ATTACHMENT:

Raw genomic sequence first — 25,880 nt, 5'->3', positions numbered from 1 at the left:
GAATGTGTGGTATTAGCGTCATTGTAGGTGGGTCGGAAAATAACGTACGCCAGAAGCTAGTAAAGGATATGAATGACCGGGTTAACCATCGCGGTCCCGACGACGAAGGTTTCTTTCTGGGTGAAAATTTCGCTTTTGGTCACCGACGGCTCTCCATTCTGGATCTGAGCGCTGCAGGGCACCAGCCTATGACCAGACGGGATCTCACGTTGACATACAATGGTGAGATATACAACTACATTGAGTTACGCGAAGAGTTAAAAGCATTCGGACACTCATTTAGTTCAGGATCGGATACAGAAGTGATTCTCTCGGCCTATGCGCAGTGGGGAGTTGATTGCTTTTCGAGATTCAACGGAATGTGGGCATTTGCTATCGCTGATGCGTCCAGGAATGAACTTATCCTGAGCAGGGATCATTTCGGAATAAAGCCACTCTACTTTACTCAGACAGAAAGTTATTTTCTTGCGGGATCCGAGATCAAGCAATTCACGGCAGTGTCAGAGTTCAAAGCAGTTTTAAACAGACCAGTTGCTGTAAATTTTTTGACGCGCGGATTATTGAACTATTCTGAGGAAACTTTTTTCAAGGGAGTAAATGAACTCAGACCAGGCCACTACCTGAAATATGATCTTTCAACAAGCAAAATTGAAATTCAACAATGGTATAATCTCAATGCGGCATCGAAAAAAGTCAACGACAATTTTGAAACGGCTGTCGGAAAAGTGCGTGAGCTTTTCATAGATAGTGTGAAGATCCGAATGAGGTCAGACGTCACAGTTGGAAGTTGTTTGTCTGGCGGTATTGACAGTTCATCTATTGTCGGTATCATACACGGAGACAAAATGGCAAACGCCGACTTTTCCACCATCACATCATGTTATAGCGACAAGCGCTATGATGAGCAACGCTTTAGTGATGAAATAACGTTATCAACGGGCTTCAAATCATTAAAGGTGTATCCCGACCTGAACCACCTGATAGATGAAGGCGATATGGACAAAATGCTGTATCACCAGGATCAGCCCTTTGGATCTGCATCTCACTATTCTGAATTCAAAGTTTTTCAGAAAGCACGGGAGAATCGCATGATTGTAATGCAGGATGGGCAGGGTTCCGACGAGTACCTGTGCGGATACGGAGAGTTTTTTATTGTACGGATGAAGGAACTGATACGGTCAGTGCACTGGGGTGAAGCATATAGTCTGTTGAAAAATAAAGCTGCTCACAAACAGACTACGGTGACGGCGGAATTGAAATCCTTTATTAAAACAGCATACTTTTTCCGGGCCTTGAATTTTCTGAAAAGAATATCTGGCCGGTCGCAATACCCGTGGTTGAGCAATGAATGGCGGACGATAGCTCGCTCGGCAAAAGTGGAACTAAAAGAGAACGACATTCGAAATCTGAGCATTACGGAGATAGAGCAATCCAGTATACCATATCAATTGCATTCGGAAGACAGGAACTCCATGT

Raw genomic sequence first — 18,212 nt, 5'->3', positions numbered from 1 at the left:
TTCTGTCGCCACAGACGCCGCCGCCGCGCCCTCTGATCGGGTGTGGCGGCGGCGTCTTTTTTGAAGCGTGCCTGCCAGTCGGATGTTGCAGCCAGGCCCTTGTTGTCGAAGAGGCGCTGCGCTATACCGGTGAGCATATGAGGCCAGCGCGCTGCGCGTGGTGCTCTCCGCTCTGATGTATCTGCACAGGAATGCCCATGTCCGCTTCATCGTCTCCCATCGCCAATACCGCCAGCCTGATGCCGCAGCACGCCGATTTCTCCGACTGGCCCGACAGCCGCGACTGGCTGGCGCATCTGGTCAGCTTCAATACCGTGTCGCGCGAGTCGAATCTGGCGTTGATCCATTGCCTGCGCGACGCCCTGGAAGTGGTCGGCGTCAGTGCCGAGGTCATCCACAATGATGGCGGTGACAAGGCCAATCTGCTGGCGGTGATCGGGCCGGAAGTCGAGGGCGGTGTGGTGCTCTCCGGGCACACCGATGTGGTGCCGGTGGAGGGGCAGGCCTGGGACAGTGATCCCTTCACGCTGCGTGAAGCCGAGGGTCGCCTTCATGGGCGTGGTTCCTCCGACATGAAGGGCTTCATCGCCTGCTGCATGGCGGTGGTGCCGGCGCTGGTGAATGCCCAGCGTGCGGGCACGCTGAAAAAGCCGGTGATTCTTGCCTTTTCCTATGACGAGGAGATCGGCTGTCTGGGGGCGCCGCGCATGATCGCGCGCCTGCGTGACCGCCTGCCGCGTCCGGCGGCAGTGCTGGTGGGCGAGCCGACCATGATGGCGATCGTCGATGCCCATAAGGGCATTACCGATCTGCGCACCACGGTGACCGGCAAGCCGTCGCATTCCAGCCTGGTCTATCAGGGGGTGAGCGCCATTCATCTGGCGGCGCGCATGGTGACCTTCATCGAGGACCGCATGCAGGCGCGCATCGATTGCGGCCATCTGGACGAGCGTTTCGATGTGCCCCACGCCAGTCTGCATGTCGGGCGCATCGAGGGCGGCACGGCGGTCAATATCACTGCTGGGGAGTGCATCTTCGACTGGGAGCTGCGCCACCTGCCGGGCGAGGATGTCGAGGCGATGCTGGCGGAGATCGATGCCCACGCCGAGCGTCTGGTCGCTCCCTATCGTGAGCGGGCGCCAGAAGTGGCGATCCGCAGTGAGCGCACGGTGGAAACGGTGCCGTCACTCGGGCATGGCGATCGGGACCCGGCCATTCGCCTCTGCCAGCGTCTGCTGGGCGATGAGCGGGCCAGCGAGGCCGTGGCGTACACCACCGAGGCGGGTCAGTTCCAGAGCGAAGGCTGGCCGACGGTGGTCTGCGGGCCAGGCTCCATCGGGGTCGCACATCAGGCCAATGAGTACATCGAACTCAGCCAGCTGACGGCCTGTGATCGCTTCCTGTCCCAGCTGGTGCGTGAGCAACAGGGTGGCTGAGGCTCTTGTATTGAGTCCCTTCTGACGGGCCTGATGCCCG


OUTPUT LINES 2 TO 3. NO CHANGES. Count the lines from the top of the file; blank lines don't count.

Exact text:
GAATGTGTGGTATTAGCGTCATTGTAGGTGGGTCGGAAAATAACGTACGCCAGAAGCTAGTAAAGGATATGAATGACCGGGTTAACCATCGCGGTCCCGACGACGAAGGTTTCTTTCTGGGTGAAAATTTCGCTTTTGGTCACCGACGGCTCTCCATTCTGGATCTGAGCGCTGCAGGGCACCAGCCTATGACCAGACGGGATCTCACGTTGACATACAATGGTGAGATATACAACTACATTGAGTTACGCGAAGAGTTAAAAGCATTCGGACACTCATTTAGTTCAGGATCGGATACAGAAGTGATTCTCTCGGCCTATGCGCAGTGGGGAGTTGATTGCTTTTCGAGATTCAACGGAATGTGGGCATTTGCTATCGCTGATGCGTCCAGGAATGAACTTATCCTGAGCAGGGATCATTTCGGAATAAAGCCACTCTACTTTACTCAGACAGAAAGTTATTTTCTTGCGGGATCCGAGATCAAGCAATTCACGGCAGTGTCAGAGTTCAAAGCAGTTTTAAACAGACCAGTTGCTGTAAATTTTTTGACGCGCGGATTATTGAACTATTCTGAGGAAACTTTTTTCAAGGGAGTAAATGAACTCAGACCAGGCCACTACCTGAAATATGATCTTTCAACAAGCAAAATTGAAATTCAACAATGGTATAATCTCAATGCGGCATCGAAAAAAGTCAACGACAATTTTGAAACGGCTGTCGGAAAAGTGCGTGAGCTTTTCATAGATAGTGTGAAGATCCGAATGAGGTCAGACGTCACAGTTGGAAGTTGTTTGTCTGGCGGTATTGACAGTTCATCTATTGTCGGTATCATACACGGAGACAAAATGGCAAACGCCGACTTTTCCACCATCACATCATGTTATAGCGACAAGCGCTATGATGAGCAACGCTTTAGTGATGAAATAACGTTATCAACGGGCTTCAAATCATTAAAGGTGTATCCCGACCTGAACCACCTGATAGATGAAGGCGATATGGACAAAATGCTGTATCACCAGGATCAGCCCTTTGGATCTGCATCTCACTATTCTGAATTCAAAGTTTTTCAGAAAGCACGGGAGAATCGCATGATTGTAATGCAGGATGGGCAGGGTTCCGACGAGTACCTGTGCGGATACGGAGAGTTTTTTATTGTACGGATGAAGGAACTGATACGGTCAGTGCACTGGGGTGAAGCATATAGTCTGTTGAAAAATAAAGCTGCTCACAAACAGACTACGGTGACGGCGGAATTGAAATCCTTTATTAAAACAGCATACTTTTTCCGGGCCTTGAATTTTCTGAAAAGAATATCTGGCCGGTCGCAATACCCGTGGTTGAGCAATGAATGGCGGACGATAGCTCGCTCGGCAAAAGTGGAACTAAAAGAGAACGACATTCGAAATCTGAGCATTACGGAGATAGAGCAATCCAGTATACCATATCAATTGCATTCGGAAGACAGGAACTCCATGT

Raw genomic sequence first — 18,212 nt, 5'->3', positions numbered from 1 at the left: